Before reassembling, grab a packet of brake lubricant from any auto parts store (less than $2), and spread a dab on the pad pin to ensure that the pads slide freely. Also, while the pads are out, slide the caliper in and out to make sure it moves freely on its mounting pins. 99% of the time it will move fine, but the pads still wear unevenly. I wouldn't worry, I've never seen any two in a pair wear exactly the same. I don't claim to be any kind of an expert, but I've replaced a few pads in bikes and cars in my day, and one pad always wears faster than the other.

Anyway ... to replace the pads, slide the new pads in so that the pin holes on the pads line up with the pin holes in the caliper. I found it easier to slide the piston side pad in first, then start threading in the pin enough to hold that pad in place while inserting the inside pad. You'll need to hold some pressure on the pads against the spring up in the caliper to get them to line up. Once they're both in place, finish threading in the pad pin and tighten to 13 lb-ft.
 

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Apache, thanks. You give the same advice a friend did. Will clean and lubricate everything with fresh pads installed. Peace of mind. :)
 

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JD9613 said:
Apache, thanks. You give the same advice a friend did. Will clean and lubricate everything with fresh pads installed. Peace of mind. :)
You're welcome.

Best wishes,
Jack
 

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I'm due for new pads at 9,000..... Having a passenger on the back doesnt help....
 

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Got 26K miles on the X and will be installing the 3rd set of pads this weekend. So what 'they' say is true...your mileage may vary! Don't forget that new pads will probably take some miles to function properly. So don't get caught off guard. I would suggest you take the time to "bed" the new pads. If your bike won't go, that is one thing. If it will not turn or stop...

Mark
 

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edc1800 said:
Agreed with what all have said. As all those disclaimers say, actual mileage may vary ... but 24K doesn't sound too awful bad.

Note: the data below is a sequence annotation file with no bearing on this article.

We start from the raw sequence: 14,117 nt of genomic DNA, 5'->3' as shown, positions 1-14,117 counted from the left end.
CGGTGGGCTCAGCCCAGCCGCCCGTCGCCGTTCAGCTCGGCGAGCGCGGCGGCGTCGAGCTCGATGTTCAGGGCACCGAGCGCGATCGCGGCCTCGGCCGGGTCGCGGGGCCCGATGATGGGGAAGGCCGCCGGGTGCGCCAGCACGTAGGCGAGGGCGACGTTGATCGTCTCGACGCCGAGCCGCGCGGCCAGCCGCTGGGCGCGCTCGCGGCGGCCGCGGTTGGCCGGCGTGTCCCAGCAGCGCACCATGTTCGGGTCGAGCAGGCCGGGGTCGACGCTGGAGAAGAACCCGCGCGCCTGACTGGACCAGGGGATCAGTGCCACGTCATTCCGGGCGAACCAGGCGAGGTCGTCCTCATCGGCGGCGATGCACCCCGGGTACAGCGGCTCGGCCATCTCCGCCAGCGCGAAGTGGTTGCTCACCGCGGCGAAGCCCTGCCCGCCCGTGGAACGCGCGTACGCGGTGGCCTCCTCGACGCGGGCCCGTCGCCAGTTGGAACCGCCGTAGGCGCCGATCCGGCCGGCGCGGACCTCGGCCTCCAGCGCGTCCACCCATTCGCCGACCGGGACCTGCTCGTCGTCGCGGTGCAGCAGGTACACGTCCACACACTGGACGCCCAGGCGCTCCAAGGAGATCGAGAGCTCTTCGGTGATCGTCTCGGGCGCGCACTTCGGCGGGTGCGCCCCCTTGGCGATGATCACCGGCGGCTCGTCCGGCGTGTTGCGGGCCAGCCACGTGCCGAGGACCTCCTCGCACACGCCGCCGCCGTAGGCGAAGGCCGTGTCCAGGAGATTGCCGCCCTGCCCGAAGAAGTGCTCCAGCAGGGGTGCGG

Removing pads is fairly painless. On each caliper there's a flat black rubber cap; this is the pin pin plug. Remove that, then remove the pad pin with a 5 mm hex wrench. If it's never been out, it could be tight at first. Slide the pads out. You may need to press the caliper against the rotor to compress the pistons enough to remove the pads.

Before reassembling, grab a packet of brake lubricant from any auto parts store (less than $2), and spread a dab on the pad pin to ensure that the pads slide freely. Also, while the pads are out, slide the caliper in and out to make sure it moves freely on its mounting pins. 99% of the time it will move fine, but the pads still wear unevenly. I wouldn't worry, I've never seen any two in a pair wear exactly the same. I don't claim to be any kind of an expert, but I've replaced a few pads in bikes and cars in my day, and one pad always wears faster than the other.

Anyway ... to replace the pads, slide the new pads in so that the pin holes on the pads line up with the pin holes in the caliper. I found it easier to slide the piston side pad in first, then start threading in the pin enough to hold that pad in place while inserting the inside pad. You'll need to hold some pressure on the pads against the spring up in the caliper to get them to line up. Once they're both in place, finish threading in the pad pin and tighten to 13 lb-ft.
...apply a thin coat of synthetic disc brake lube (not grease) to the contact points on the pad backing edges and to the back of the pads. Helps keep them moving and prevent squealing. No, it won't melt and contaminate the pads.